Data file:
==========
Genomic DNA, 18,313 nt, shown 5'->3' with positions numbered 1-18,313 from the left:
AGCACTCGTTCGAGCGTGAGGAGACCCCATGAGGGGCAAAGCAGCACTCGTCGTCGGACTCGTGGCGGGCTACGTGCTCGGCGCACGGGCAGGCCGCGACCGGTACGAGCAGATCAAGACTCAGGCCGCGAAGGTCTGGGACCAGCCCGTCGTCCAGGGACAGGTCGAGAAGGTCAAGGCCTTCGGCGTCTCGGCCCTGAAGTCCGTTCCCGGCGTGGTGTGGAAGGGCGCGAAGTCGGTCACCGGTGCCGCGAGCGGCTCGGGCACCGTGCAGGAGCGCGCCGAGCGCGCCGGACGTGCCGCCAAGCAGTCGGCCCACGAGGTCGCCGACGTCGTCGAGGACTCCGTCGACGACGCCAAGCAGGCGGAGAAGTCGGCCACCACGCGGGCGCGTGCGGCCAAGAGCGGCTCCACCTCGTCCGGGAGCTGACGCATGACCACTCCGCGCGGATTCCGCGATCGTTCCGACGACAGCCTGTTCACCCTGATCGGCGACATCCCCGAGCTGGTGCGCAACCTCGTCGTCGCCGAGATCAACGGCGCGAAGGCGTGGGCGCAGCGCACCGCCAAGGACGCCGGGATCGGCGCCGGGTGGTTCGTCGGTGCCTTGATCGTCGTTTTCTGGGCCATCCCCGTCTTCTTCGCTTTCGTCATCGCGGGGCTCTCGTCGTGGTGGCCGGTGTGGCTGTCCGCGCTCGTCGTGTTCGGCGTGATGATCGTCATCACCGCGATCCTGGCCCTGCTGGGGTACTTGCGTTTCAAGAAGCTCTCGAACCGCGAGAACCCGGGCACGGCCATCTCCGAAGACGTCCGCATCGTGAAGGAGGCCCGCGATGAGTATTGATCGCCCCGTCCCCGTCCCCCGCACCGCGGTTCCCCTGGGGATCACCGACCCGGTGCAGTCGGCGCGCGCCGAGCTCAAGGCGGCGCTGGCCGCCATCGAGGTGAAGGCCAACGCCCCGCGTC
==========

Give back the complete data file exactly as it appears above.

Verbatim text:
Genomic DNA, 18,313 nt, shown 5'->3' with positions numbered 1-18,313 from the left:
AGCACTCGTTCGAGCGTGAGGAGACCCCATGAGGGGCAAAGCAGCACTCGTCGTCGGACTCGTGGCGGGCTACGTGCTCGGCGCACGGGCAGGCCGCGACCGGTACGAGCAGATCAAGACTCAGGCCGCGAAGGTCTGGGACCAGCCCGTCGTCCAGGGACAGGTCGAGAAGGTCAAGGCCTTCGGCGTCTCGGCCCTGAAGTCCGTTCCCGGCGTGGTGTGGAAGGGCGCGAAGTCGGTCACCGGTGCCGCGAGCGGCTCGGGCACCGTGCAGGAGCGCGCCGAGCGCGCCGGACGTGCCGCCAAGCAGTCGGCCCACGAGGTCGCCGACGTCGTCGAGGACTCCGTCGACGACGCCAAGCAGGCGGAGAAGTCGGCCACCACGCGGGCGCGTGCGGCCAAGAGCGGCTCCACCTCGTCCGGGAGCTGACGCATGACCACTCCGCGCGGATTCCGCGATCGTTCCGACGACAGCCTGTTCACCCTGATCGGCGACATCCCCGAGCTGGTGCGCAACCTCGTCGTCGCCGAGATCAACGGCGCGAAGGCGTGGGCGCAGCGCACCGCCAAGGACGCCGGGATCGGCGCCGGGTGGTTCGTCGGTGCCTTGATCGTCGTTTTCTGGGCCATCCCCGTCTTCTTCGCTTTCGTCATCGCGGGGCTCTCGTCGTGGTGGCCGGTGTGGCTGTCCGCGCTCGTCGTGTTCGGCGTGATGATCGTCATCACCGCGATCCTGGCCCTGCTGGGGTACTTGCGTTTCAAGAAGCTCTCGAACCGCGAGAACCCGGGCACGGCCATCTCCGAAGACGTCCGCATCGTGAAGGAGGCCCGCGATGAGTATTGATCGCCCCGTCCCCGTCCCCCGCACCGCGGTTCCCCTGGGGATCACCGACCCGGTGCAGTCGGCGCGCGCCGAGCTCAAGGCGGCGCTGGCCGCCATCGAGGTGAAGGCCAACGCCCCGCGTC